'Our Cosmic Habitat'

Review by Patrick R. Andrews Share this page
Jan 2002

Our Cosmic Habitat

Martin Rees

Everything astronomers can see (some 1078 atoms), stretching out to distances of 10 billion light years, emerged from a single, infinitesimal speck.

Research on the Universe leads to many such startling conclusions and this book attempts to describe some of the surprising phenomena which occupy astronomers and cosmologists.

Our Universe, Martin Rees' laboratory, allows its natural laws to be cleverly interpreted at arm's length, by observing the 'extreme' physics which we could never replicate in a laboratory. The biggest questions have an almost philosophical tenor. What happened before the Big Bang? What causes gravity? Is the Universe infinite? Why are some atoms common (e.g. carbon) and others rare (gold)?

Even the idea of atoms was speculative once, but now we are told by cosmologists that our Universe is full of dark particles, latent energy and hidden multidimensionality. Much of this is truly unearthly. For example, when we drop a pen on a tabletop, it makes a noise. The same event on a neutron star, Rees explains, would release as much energy as a kiloton of high explosives. Similarly, empty space is actually anything but simple, consisting of strings, a kind of stretched cosmic elastic, storing a form of 'vacuum energy'.

It's even something of a mystery that there are laws of Nature that seem to apply everywhere we look. This is true for the dozens of distant planets which have been recently detected. The central theme of Our Cosmic Habitat is that our Universe (or at least our part of our Universe) seems unaccountably predisposed to life. How long will it be before anything that we would recognise as life, let alone intelligent life, is discovered on one of these planets? Rees first describes some of the events which have formed the astronomical 'species' which inhabit our Universe.

In 1965, about 13 billion years after the event, evidence of the hot, dense beginning of the Universe was detected - the Big Bang. The afterglow of creation still exists as background microwave radiation which gives rise to about 1% of the interference on a television set.

Rees makes the surprising claim that we are 99% sure of what occurred one millisecond after the Big Bang, but events before that remain unexplained. There followed the formation of stars and so-called dark matter, the dominant stuff of our Universe. The properties of this common material are still largely unknown to Science.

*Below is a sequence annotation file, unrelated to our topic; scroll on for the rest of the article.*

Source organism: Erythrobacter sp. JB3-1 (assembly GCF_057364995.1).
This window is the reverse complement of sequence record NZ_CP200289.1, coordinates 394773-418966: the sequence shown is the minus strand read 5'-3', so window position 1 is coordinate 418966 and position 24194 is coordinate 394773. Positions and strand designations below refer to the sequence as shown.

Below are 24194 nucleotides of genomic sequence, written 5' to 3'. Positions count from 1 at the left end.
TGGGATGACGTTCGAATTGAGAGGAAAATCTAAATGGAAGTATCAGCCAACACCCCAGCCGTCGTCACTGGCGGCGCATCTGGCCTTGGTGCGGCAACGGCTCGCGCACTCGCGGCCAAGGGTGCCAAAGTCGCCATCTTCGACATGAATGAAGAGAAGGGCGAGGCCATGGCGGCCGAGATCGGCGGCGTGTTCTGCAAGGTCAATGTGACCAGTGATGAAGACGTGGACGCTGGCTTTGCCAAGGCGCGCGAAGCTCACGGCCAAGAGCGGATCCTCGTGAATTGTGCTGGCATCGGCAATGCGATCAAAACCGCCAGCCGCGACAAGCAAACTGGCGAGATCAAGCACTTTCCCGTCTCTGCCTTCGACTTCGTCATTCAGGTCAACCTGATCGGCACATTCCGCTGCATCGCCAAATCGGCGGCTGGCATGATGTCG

There are huge numbers of black holes everywhere which distort space and time locally. If what Rees calls a 'prudent' astronaut could maintain orbit around a fast-spinning black hole, his clock would appear (to us) to run slower, and he could watch the future of the Universe emerge over a very short interval.

As if all this weren't challenging enough, Rees tells us that there may have been multiple big bangs, resulting in the possibility that our Universe is part of a 'Multiverse' : an ensemble of Universes. This is one means of coming to terms with the sheer unlikelihood of our existence: most other postulated Universes would be lifeless.

Determining the validity of this proposal requires that the very different scales of the cosmic and the quantum realms be linked theoretically - a breakthrough that eluded Einstein for the last 30 years of his life.

Such a Grand Unified Theory (GUT) may be Superstring or M-theory, in which each point in space is a tightly wrapped knot and the particles we feel familiar with are actually vibrating loops of cosmic 'string'. The section of Martin Rees' book that discusses this is outlined without much mathematics. Readers requiring deeper theoretical insights may regret the shortage of suitable references. While a GUT is an attractive prize for any scientist, Rees advises his students to choose their research topics by multiplying the importance of any problem by the probability that they will solve it, and maximise the product.

What happened during the Big Bang could easily have led to a Universe with no life, no chemistry, not even atoms. Rees describes the requirements for the 'interesting' Universe we inhabit. Among these are weak gravity, an asymmetry between matter and antimatter, Carbon atoms, few cosmic rays and a balance between atomic forces. His point is that some of these requirements are subtle and would have had to have been very finely tuned. If this can be shown to be highly unlikely, then the many-Universes theory may yet dominate.

The excitement of Martin Rees' subject matter is well conveyed throughout. Several of the key findings about our universe are relatively recent and there is good reason to believe that, with advances in remote sensing technology, particle accelerators and computer simulation, we will soon uncover the answers to some of the pressing questions about the origins, and fate, of our improbable Cosmic Habitat.

Book details:
Our Cosmic Habitat
Martin Rees
Hardcover - 216 pages (10 January, 2002)
ISBN: 0297829017

About the reviewer

Guest reviewer Patrick R. Andrews is a Chartered Mathematician who has worked in engineering, management consultancy and neurophysiology.

He is the Managing Director of break-step productions.